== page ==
Paul’s Letters

There is treasure hidden in Paul’s thirteen letters, but the path to find it is not obvious. Here is a tip: in the Bible, Paul’s letters are not sequenced in chronological order.

The Bible rarely gives us specific dates about events it addresses, which can be frustrating for modern readers. As an example, this is a very brief timeline of the first four decades of Christianity that is probably correct to within a few years:

27 AD to 30 AD           Ministry of Jesus

30 AD to 39 AD           Death, resurrection of Jesus; Christianity spreads among the Jews

40 AD to 48 AD           Christianity spreads increasingly to non-Jews

48 AD to 57 AD           Paul’s three missionary journeys

58 AD to 70 AD           Paul’s imprisonment; Paul’s death; Temple destroyed

Paul wrote his letters within the two decades of 48 AD to 68 AD. His thirteen generally accepted letters are arranged in the New Testament in two blocks: the nine written to churches, then the four written to individuals. The nine written to churches are generally placed in order by length. (This also assumes Hebrews was not written by Paul.)

Second Timothy

Paul probably wrote the letter known as Second Timothy while imprisoned in Rome the second time. Paul thinks his life is near an end, although he believes Timothy has time to travel from Ephesus to Rome to be with him. In this letter he instructs Timothy to refute false teachers and to be faithful to God.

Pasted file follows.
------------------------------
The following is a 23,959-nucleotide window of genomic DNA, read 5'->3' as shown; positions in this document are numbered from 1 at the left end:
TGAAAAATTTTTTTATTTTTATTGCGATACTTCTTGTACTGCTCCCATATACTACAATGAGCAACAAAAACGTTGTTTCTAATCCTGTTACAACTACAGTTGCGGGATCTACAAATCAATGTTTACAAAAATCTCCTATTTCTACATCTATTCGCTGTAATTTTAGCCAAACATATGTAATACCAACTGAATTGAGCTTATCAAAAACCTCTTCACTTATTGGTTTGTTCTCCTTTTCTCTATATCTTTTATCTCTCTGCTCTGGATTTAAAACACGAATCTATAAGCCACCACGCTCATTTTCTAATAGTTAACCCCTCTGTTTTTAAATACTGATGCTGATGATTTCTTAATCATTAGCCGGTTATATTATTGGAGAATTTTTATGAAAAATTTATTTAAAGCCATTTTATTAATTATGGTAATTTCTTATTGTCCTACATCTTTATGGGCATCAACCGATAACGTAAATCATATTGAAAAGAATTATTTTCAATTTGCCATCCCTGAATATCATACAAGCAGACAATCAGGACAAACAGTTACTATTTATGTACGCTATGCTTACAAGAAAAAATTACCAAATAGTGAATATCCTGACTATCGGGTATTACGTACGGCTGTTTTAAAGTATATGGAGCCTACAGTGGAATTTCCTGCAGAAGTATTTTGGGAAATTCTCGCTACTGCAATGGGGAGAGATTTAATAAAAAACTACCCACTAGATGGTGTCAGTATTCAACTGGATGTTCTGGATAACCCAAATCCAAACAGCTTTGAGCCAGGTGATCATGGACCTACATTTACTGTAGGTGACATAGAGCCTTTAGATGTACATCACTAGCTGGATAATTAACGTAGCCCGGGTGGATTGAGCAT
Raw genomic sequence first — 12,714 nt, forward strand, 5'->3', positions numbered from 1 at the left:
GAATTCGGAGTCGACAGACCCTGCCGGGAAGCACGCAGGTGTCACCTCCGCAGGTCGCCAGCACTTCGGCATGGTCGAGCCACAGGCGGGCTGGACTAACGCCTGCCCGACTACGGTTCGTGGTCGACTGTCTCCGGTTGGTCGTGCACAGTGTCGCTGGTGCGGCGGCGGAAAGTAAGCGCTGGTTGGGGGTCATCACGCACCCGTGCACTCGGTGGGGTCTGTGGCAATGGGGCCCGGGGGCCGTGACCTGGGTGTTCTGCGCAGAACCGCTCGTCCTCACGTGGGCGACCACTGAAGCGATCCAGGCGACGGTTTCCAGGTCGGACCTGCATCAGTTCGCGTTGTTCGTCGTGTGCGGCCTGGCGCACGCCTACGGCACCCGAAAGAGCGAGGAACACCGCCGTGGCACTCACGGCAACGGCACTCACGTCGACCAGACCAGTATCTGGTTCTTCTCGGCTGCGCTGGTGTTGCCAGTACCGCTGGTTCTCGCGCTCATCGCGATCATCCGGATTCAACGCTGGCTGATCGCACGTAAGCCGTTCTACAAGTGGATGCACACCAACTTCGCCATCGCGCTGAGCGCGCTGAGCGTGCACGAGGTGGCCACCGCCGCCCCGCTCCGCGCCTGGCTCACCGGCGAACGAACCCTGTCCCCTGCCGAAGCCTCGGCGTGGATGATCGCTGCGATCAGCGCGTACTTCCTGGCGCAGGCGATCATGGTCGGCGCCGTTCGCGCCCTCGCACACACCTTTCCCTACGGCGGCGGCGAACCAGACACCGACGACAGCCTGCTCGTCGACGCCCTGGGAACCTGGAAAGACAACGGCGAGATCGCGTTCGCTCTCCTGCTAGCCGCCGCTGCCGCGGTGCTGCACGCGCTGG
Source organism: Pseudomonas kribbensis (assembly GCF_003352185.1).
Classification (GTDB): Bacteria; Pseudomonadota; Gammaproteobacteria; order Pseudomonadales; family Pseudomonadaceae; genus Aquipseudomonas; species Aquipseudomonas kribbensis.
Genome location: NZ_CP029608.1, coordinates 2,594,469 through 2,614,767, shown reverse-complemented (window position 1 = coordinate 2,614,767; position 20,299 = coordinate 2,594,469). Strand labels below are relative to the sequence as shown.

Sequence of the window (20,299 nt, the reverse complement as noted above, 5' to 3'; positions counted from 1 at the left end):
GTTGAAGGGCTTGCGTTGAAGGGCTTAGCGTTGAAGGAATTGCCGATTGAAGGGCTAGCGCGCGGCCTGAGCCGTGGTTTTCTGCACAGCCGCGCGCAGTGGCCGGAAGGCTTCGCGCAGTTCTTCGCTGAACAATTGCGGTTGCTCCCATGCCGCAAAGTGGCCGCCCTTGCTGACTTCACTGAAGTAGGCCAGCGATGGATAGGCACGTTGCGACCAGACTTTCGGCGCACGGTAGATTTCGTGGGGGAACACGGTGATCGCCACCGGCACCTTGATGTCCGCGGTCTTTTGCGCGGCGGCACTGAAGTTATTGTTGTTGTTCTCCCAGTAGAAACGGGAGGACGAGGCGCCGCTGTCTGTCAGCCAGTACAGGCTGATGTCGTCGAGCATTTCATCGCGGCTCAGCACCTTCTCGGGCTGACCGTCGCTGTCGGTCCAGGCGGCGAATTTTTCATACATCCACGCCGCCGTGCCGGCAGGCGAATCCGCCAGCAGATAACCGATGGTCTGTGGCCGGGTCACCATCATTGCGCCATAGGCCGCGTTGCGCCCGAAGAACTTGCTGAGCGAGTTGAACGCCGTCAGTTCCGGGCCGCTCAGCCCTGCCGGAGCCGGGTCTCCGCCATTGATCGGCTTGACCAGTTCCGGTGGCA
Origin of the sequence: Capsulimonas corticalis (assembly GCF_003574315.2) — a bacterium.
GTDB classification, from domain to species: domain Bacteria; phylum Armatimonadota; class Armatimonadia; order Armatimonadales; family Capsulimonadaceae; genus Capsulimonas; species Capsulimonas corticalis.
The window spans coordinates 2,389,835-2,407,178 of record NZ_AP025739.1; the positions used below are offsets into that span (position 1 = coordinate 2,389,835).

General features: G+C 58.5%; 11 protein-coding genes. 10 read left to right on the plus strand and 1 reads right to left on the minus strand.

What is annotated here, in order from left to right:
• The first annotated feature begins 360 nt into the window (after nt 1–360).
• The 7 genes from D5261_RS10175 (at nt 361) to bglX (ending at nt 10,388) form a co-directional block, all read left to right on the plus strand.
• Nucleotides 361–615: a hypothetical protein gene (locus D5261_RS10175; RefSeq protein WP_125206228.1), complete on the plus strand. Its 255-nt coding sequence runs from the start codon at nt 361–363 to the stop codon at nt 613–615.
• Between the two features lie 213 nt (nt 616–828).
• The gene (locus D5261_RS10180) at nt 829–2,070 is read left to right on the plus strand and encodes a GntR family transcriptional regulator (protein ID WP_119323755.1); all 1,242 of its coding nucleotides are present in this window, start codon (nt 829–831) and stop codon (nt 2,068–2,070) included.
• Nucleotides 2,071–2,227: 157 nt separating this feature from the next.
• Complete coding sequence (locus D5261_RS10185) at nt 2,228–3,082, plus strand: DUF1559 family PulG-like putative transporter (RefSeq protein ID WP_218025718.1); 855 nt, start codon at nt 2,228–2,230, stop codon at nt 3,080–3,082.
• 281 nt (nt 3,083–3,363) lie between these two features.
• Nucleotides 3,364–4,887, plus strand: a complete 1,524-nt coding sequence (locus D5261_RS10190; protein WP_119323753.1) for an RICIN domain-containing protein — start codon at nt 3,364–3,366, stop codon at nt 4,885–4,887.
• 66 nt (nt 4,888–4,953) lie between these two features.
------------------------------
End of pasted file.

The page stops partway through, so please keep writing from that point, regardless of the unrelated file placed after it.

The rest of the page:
Throughout the letter Paul pleads for Timothy to remain faithful to him and to God. Paul opens the letter calling Timothy his “dear son” and reminds him of their early acquaintance on the Second Missionary Journey. In the first and fourth chapters, Paul gives names of people who have deserted him and those who have remained faithful to him. He even says that “everyone” in the province of Asia has deserted him.

Paul uses his life as an example that being an evangelist is not easy, but is full of hard work, self-discipline, and danger. With that caveat, Paul encourages Timothy that the price is worth prize. Not only will Timothy and Paul be rewarded, but others will receive eternal salvation because of their efforts.

Paul encourages Timothy to behave in such a way that he will be like an approved worker who correctly handles the words of truth. Then he will be able to refute false teachers who preach such falsehoods as: the resurrection has already come; it is unimportant how you behave; and false information that results in foolish arguments.

Timothy is warned to watch out for certain characteristics that mark false teachers and their followers. Paul’s words in the beginning of Chapter 3 and continuing into Chapter 4 could lead modern readers to conclude they are living in the last days, just as Timothy probably thought he was. Paul’s words in 2 Timothy 3:16-17 are vital for modern Christians to remember. All Scripture is God-breathed, not just some of it.

2 Timothy 4:3 is one of the great warnings of the Bible. It shows the importance of sound teaching and sound listening. It is always tempting to find teachers who teach what we want to hear. Instead, Paul instructs us to find teachers who teach the truth.

Primary Scriptures:
2 Timothy 1-4
Story Summary:
Paul’s second letter to Timothy
Roman Empire; Asia; Ephesus
AD 30 Jesus crucified and resurrected; Pentecost; Holy Spirit arrives AD 48 Paul’s “famine visit” to Jerusalem; First Missionary Journey starts AD 50 Council at Jerusalem; Start of Second Missionary Journey. AD 53 Start of Third Missionary Journey AD 67 Paul writes Second Timothy